Why running? A couple months ago, I began running. Although I had run before, of course, I had never done so regularly. As the act of running grew to become part of my routine, despite inevitable ebb and flow, I was surprised and moved by all that this seemingly simple pursuit can do, not just for the body but for the mind and soul too. This series is written not only for people who run. It is not even only for people who exercise. It is just for people. Running reveals deep truths about the human person, truths that can be shared and experienced by runners and non-runners alike.

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What to Listen to this Week: The National

One of my favourite bands is the indie rock group, The National. This week (as well as most weeks) I’ll be listening to them, and I think their music is of the kind that you can keep listening and continually discovering new depth and richness to it. Their songs are polished and perfectly sculpted, and what stands out above all is the uniquely deep voice of lead singer, Matt Berninger (you’ll know what I mean if you listen).

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Book Review: Middlemarch


Middlemarch, by George Eliot, is considered by many to be the greatest English novel ever written, and I can’t say I take issue with this sweeping statement. It is a masterful work, but this high praise, these assertions of greatness, do not need to be something that scares us away from reading a book like Middlemarch. Great novels such as this, especially when they are removed from us by past, may seem more difficult or like they require too much effort. However, they are not inaccessible; in fact, Middlemarch is very enjoyable to read, and the efforts that are put into reading and appreciating the book will be richly rewarded.

At the centre of Middlemarch are the issues of progress and change. Middlemarch itself is a provincial town in England, and the book is set just before the first Reform Bill, which passed in 1832. Along with the Reform Bill came many changes in the law and in the way that things were done and understood, but in the novel the possibility of such changes is regarded with suspicion by many of the townspeople. Yet Middlemarch, the novel, is not merely focused on the political tension preceding change, but on relationships, on love and on marriage.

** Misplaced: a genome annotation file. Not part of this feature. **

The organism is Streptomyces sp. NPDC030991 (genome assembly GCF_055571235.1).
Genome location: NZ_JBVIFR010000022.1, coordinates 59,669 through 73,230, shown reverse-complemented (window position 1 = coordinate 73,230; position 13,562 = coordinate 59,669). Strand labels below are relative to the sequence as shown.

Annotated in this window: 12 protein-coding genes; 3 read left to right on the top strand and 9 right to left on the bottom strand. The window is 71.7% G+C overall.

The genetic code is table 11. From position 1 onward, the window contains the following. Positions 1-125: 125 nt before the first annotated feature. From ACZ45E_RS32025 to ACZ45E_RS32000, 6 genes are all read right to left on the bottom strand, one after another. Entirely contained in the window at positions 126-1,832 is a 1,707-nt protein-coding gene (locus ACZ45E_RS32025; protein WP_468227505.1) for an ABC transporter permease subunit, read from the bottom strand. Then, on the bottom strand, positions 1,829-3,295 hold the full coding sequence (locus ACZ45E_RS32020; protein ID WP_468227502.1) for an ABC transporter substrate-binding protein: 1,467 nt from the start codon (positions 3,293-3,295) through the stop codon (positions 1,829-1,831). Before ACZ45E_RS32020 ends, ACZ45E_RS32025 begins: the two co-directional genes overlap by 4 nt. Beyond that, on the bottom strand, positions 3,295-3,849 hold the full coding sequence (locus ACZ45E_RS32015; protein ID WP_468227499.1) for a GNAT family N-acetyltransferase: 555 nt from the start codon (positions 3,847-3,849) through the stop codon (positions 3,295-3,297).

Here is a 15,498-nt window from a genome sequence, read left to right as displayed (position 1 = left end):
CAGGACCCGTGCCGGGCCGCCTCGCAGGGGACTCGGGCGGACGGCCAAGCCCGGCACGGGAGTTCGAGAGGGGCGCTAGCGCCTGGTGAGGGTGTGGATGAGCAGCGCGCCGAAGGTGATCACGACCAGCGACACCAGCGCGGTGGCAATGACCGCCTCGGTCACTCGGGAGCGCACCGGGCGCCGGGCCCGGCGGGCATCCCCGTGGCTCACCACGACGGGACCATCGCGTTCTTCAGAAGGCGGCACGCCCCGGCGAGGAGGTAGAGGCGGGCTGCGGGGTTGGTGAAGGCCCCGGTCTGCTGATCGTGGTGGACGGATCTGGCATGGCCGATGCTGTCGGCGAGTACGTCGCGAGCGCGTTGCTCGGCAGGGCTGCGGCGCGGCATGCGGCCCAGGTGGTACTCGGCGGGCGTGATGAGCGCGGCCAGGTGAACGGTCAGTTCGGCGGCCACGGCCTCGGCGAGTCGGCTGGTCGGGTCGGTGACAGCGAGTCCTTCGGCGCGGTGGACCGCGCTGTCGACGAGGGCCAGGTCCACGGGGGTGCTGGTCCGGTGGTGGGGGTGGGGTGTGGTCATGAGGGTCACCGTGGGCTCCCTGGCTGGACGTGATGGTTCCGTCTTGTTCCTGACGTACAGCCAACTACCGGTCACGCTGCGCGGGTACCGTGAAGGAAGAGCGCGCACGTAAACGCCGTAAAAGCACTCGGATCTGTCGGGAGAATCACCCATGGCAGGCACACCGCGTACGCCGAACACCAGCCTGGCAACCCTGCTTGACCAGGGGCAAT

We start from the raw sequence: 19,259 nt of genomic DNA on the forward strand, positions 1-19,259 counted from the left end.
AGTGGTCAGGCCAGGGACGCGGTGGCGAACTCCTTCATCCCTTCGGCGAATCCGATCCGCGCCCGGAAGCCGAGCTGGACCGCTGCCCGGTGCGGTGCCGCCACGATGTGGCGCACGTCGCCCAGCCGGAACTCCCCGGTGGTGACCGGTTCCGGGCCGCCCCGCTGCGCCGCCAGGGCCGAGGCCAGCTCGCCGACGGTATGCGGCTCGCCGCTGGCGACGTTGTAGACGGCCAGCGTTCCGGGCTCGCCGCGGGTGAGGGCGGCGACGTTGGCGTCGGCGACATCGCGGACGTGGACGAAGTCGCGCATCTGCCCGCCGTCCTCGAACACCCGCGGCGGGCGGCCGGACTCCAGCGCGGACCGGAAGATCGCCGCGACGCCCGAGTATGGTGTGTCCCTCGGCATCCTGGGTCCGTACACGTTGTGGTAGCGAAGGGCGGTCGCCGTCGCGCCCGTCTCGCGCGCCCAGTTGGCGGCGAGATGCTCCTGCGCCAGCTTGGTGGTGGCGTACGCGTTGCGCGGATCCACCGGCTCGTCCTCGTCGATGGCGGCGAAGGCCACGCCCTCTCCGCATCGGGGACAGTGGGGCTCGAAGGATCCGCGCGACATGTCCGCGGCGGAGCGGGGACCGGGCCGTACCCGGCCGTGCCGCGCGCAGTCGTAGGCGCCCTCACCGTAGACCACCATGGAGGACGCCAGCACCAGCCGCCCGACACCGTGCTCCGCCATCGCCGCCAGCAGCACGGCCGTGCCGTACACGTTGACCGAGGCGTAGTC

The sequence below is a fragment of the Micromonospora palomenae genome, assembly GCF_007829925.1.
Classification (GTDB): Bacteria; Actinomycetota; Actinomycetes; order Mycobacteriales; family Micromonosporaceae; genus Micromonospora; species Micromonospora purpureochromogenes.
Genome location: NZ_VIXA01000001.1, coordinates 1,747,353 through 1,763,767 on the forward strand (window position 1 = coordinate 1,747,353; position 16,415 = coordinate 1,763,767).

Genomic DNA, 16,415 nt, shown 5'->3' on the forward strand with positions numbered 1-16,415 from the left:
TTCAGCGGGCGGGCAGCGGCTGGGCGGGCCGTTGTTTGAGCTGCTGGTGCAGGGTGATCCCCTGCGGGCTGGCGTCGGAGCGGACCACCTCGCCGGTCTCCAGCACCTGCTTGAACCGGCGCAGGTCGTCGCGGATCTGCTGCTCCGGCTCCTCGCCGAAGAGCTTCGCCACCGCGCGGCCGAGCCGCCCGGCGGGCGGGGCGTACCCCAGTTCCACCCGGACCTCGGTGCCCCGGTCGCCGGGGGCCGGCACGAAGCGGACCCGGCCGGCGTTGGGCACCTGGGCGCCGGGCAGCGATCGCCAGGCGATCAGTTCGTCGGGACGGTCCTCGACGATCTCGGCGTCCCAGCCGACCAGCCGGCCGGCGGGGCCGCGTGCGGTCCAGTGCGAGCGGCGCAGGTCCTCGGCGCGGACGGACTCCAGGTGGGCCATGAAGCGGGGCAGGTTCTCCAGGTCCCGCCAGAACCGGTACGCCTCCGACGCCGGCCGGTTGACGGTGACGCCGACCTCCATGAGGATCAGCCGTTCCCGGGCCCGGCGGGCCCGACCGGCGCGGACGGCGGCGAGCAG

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 We often become so consumed with the things we do not have, that we do not recognize or appreciate the things that are ours. We become so consumed with the person we think we should or would like to be, that we fail to see or accept the person that we are. We become so consumed with the places we are not (and that we might have been), that we neglect to notice the places in which we are. These gifts we spurn because we do not see them as gifts, are gifts nonetheless, gifts regardless of where they fall on our scale of a “good life.”

A good life is not one in which the requisite boxes are all checked, but one that is good for you and you only. The absolute determination of this good is beyond our capacity. Thus there is no definition or model of a good life. To live a good life you must be open to the fluidity of the moment, an openness that encompasses and embraces deviations from your own plans, the plans of others and the plans you feel you should have followed but did not. It is the far-spreading sickness of regret and the fruitlessness of fear that prevent such openness. We are not open and so we are unable to receive the gifts that come to us moment by moment. We cannot receive them, because our lack of mindfulness blocks us from recognizing their beauty. We see them but do not see them as they really are, and this is all the difference.